With March Madness underway, one of the nation’s leading sports economists will discuss the financial sustainability of collegiate athletics during two public events on the Pullman campus.
Andrew Zimbalist will present, “The NCAA money race: Can it be stopped?” at 4:30 p.m. Thursday, March 28. Earlier, he will join WSU Athletic Director Pat Chun in a public conversation about financing athletics at WSU. The visit is sponsored by the Foley Institute.
Dr. Andrew Zimbalist, a professor of economics at Smith College, earned his bachelor’s from the University of Wisconsin. He then attended Harvard University to earn and his master’s and doctoral degrees. He is the author of twenty‑eight books on sports economics, including “Unwinding Madness: What Went Wrong with College Sports and How to Fix It”, “Equal Play: Title IX and Social Change”, “Rio 2016: Olympic Myths, Hard Realities”, “No Boston Olympics: How and Why Smart Cities Are Passing on the Torch”, and “Circus Maximus: The Economic Gamble Behind Hosting the Olympics and the World Cup”. He has also been a private consultant to professional sports teams and cities and appears frequently on NPR and other media.
Zimbalist will discuss the problems and challenges in financing collegiate sports. Recently, universities have acquired large amounts of debt to build better athletic facilities and larger stadiums. Coaches have become the highest paid public employees in most states, and television contracts from different sports networks drive conference allegiances and create imbalances between conferences. In his evening lecture, Zimbalist will examine whether the current NCAA financial model is sustainable.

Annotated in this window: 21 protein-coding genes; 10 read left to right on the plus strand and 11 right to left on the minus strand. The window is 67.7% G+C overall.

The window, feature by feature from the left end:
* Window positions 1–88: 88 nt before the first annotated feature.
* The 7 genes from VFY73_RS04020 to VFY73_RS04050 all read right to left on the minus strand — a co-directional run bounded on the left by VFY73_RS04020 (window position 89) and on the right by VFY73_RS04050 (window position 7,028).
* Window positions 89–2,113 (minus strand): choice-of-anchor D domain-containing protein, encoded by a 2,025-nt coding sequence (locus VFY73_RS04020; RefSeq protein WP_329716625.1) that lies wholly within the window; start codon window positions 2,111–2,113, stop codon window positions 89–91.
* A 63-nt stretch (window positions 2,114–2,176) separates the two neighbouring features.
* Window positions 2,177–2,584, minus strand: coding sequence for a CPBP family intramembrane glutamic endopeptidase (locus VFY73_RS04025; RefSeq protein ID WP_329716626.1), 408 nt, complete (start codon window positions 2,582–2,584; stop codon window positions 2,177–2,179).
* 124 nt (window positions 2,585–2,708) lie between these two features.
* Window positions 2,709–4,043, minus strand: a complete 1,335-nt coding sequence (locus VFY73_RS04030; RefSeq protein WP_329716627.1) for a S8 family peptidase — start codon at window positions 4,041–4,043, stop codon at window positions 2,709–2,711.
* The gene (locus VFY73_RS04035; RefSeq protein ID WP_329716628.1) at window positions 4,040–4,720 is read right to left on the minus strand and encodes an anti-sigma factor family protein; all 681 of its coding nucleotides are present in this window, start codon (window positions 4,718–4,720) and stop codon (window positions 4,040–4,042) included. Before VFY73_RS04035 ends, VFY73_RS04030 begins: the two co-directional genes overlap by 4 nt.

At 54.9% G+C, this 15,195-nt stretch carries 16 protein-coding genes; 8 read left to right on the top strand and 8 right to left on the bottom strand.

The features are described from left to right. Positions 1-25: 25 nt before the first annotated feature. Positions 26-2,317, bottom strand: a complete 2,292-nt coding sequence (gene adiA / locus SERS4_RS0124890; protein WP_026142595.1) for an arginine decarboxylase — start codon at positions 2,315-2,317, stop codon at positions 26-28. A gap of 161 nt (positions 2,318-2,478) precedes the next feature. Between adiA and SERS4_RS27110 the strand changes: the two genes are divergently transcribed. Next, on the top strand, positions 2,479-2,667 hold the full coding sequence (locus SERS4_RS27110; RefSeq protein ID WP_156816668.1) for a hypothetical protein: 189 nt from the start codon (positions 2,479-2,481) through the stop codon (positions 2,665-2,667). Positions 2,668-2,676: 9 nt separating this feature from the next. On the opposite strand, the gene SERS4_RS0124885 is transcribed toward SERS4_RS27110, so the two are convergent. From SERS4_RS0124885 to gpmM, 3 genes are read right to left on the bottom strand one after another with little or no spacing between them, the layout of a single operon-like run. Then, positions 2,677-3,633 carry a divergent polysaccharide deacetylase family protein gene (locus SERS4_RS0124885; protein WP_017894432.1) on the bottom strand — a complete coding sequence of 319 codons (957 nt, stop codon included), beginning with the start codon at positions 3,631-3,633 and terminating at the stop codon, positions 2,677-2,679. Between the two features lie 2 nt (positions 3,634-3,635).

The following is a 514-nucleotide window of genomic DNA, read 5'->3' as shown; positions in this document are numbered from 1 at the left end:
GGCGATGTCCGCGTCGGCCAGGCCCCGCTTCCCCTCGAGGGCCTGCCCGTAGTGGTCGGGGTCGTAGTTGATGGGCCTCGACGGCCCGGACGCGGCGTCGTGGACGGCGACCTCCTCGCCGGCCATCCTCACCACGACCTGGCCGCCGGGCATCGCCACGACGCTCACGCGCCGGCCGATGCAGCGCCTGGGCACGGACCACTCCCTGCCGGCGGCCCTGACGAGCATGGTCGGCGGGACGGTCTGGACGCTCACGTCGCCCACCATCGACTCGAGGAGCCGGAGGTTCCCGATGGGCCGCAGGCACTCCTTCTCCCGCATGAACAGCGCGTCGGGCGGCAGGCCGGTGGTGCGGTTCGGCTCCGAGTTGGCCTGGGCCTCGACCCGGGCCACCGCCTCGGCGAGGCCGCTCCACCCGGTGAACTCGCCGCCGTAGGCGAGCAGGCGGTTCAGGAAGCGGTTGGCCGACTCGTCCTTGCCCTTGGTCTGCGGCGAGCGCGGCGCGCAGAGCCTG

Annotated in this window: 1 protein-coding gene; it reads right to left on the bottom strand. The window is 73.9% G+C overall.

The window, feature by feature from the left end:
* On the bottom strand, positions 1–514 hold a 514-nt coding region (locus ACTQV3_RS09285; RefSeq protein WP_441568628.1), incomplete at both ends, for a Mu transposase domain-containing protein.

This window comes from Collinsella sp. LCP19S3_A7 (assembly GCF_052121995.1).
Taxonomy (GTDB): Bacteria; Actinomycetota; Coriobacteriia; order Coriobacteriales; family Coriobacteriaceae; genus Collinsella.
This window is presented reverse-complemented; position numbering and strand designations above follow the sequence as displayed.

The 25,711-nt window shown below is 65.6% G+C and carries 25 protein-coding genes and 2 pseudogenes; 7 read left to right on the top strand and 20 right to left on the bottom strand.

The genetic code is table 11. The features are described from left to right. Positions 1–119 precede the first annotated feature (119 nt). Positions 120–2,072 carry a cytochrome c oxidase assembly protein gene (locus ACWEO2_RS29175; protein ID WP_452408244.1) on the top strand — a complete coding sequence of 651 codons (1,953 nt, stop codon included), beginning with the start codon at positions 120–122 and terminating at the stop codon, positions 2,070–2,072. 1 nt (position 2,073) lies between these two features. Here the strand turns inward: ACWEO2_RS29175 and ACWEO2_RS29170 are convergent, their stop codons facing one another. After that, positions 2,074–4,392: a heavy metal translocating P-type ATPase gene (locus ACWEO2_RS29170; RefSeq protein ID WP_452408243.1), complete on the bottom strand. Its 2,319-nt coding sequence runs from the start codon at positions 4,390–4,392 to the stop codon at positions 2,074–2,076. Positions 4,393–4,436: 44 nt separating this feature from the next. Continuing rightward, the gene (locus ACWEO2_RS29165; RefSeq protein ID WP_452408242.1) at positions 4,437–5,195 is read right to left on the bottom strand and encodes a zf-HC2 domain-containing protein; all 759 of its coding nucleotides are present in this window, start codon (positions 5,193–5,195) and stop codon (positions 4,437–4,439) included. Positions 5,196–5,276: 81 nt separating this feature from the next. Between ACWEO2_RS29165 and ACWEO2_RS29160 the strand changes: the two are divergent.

Professor Zimbalist will also be presenting earlier that same day as part of the Foley Institute’s Pizza & Politics Series, when he will join WSU’s Athletics Director, Pat Chun, and Nancy Zwanger, Chair of the WSU Athletics Council, for “Who’s paying for it? Financing athletics at WSU” a conversation about financing athletics at WSU in the institute at noon. Both events are free, and open to the public. They are sponsored by the Thomas S. Foley Institute for Public Policy and Public Service at WSU. The evening lecture will be held in the CUB Auditorium at Washington State University, and the noon conversation will take place in the Foley Speaker’s Room, 308 Bryan Hall at WSU.
The Foley Institute’s lecture series aim to spreading powerful ideas, and to broaden the educational experience of WSU students and the surrounding community by bringing engaging speakers to campus to encourage thought-provoking discussions.
The Thomas S. Foley Institute for Public Policy and Public Service is a non‑partisan public policy institute, located at WSU Pullman, focused on bringing world‑class speakers for public events; supporting student internships in public service; and supporting scholarly research on public policy and political institutions.